By: Hameed Ajibola Jimoh Esq.
The requirements of an affidavit have been clearly defined by the Evidence Act, 2011-herein after referred to as the EA. Most specifically, section 115(2) of the EA has restricted what an affidavit should contain especially, to such restriction that an affidavit shall only contain ‘facts’ and nothing more or less than ‘facts’, necessitating the affidavit evidence. From my experiences as a private lawyer and a full-time litigation lawyer, and having read through over fifty (50) affidavits of the opposing lawyers in the various proceedings in the courts of law, I am of the firm view that there is indeed the need for some Nigerian lawyers to be abreast of the requirements of an affidavit as evidence since an affidavit constitutes a piece of evidence in its own self.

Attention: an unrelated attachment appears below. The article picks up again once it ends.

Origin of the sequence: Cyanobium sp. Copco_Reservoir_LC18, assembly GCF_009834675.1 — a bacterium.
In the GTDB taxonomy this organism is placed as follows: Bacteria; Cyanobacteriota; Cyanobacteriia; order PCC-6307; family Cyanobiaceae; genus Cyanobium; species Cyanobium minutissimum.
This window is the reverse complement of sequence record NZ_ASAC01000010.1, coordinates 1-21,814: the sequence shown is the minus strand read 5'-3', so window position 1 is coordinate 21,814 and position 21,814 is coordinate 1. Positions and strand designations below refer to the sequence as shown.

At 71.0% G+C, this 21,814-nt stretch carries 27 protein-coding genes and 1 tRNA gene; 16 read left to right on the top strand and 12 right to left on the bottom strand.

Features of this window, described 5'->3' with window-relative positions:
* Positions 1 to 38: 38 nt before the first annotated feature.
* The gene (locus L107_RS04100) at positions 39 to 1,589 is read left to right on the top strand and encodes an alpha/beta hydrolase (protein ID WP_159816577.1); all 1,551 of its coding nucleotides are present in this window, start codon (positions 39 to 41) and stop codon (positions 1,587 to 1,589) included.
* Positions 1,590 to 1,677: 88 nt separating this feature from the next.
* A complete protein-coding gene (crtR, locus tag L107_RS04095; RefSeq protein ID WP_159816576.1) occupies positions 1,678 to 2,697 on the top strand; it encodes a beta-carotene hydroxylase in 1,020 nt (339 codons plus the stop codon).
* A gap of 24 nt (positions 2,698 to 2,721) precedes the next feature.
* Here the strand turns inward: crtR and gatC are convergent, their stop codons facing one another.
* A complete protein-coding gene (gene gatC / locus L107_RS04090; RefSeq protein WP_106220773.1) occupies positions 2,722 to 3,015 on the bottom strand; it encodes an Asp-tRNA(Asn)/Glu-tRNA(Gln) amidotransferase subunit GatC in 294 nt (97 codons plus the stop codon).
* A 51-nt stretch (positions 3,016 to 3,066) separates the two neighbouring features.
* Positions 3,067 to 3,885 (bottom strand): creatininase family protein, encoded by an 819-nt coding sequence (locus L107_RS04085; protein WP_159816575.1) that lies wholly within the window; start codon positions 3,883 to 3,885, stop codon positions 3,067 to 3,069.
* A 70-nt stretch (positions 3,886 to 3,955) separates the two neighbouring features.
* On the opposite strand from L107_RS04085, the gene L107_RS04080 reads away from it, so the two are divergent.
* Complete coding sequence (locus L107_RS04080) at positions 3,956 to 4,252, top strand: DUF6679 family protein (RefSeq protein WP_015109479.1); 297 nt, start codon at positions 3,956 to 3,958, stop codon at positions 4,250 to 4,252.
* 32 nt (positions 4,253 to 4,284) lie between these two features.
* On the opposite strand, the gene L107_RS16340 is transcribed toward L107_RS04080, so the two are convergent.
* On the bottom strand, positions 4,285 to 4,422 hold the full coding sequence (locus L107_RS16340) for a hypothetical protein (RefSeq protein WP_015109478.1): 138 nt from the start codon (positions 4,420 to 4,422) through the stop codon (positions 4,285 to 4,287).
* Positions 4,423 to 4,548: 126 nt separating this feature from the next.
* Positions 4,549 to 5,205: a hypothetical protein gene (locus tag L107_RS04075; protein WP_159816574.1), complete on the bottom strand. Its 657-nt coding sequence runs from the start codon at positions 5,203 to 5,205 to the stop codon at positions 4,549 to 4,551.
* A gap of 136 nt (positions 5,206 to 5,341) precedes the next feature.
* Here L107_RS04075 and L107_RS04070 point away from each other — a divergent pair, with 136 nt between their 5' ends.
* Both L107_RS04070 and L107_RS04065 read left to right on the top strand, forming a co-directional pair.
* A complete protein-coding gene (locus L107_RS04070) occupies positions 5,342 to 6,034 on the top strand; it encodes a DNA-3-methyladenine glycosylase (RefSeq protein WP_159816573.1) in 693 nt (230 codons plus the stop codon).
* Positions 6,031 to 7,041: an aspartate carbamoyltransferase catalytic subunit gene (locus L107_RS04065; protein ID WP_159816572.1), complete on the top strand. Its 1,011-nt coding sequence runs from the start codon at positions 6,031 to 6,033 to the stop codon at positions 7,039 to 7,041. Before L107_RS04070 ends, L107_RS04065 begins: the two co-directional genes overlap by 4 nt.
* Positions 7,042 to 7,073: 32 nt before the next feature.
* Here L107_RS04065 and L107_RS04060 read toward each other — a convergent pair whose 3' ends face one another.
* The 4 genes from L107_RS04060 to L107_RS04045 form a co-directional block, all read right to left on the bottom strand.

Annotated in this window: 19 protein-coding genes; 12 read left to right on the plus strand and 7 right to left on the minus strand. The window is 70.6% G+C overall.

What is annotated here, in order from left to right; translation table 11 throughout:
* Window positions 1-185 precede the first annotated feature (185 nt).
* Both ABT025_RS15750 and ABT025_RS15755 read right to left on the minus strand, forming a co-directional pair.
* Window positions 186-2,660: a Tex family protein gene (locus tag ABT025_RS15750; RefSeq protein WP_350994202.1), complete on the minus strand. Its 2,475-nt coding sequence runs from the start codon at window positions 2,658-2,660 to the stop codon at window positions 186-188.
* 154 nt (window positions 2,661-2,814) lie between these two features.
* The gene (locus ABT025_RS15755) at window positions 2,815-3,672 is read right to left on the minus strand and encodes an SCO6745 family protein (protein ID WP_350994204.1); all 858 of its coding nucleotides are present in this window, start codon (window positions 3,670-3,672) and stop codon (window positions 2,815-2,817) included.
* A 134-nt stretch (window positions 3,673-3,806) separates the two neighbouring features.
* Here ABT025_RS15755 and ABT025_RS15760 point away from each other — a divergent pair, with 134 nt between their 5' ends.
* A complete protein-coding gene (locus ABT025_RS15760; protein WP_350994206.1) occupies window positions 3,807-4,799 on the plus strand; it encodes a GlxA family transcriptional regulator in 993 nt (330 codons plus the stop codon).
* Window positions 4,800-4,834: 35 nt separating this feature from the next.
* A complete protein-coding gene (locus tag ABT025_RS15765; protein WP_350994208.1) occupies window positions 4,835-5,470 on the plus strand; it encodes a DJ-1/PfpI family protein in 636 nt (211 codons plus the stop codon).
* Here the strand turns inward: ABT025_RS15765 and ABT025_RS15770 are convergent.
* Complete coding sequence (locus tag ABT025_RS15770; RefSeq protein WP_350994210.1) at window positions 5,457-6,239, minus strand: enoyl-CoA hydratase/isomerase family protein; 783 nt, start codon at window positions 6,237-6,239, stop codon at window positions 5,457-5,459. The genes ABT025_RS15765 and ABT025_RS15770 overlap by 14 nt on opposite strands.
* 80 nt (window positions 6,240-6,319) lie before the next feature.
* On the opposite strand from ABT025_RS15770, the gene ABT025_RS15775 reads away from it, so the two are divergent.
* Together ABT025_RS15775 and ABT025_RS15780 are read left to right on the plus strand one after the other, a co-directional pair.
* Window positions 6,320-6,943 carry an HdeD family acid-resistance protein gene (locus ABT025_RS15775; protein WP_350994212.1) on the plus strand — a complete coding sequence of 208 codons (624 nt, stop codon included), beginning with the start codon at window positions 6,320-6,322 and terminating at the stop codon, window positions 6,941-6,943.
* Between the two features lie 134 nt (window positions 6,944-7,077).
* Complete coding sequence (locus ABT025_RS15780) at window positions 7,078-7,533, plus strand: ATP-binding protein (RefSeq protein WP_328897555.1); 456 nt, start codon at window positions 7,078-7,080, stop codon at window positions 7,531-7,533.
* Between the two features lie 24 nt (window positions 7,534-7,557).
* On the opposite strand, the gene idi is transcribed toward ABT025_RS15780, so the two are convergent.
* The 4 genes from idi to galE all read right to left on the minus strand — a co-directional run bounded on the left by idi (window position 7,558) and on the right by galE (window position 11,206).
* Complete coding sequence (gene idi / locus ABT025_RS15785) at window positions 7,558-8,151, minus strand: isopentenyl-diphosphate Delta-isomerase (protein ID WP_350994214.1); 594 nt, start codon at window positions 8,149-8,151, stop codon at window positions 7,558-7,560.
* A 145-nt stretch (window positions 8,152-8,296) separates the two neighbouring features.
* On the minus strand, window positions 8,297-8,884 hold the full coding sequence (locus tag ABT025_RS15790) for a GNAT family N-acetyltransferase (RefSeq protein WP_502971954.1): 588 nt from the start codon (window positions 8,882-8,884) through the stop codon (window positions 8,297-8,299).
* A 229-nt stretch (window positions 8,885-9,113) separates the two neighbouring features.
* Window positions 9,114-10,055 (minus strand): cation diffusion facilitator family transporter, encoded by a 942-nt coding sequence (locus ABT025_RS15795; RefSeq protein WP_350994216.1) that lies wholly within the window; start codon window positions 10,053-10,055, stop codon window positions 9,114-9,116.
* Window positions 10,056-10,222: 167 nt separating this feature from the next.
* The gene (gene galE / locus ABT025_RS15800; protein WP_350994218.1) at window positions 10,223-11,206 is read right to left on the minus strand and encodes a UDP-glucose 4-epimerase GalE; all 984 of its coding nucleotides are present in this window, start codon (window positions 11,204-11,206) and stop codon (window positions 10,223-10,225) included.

There is also the need for adequate training professionally, (maybe by the Nigerian Bar Association Council of Legal Education, as part of the Mandatory Continuous Legal Education) on what an affidavit constitutes and the necessary requirements of the law in regard to an affidavit. What I have also observed from all those affidavits that I have studied is a little apprehension or little understanding of what constitutes ‘facts’ as required by the EA. ‘Facts’ are definitely different from ‘law’.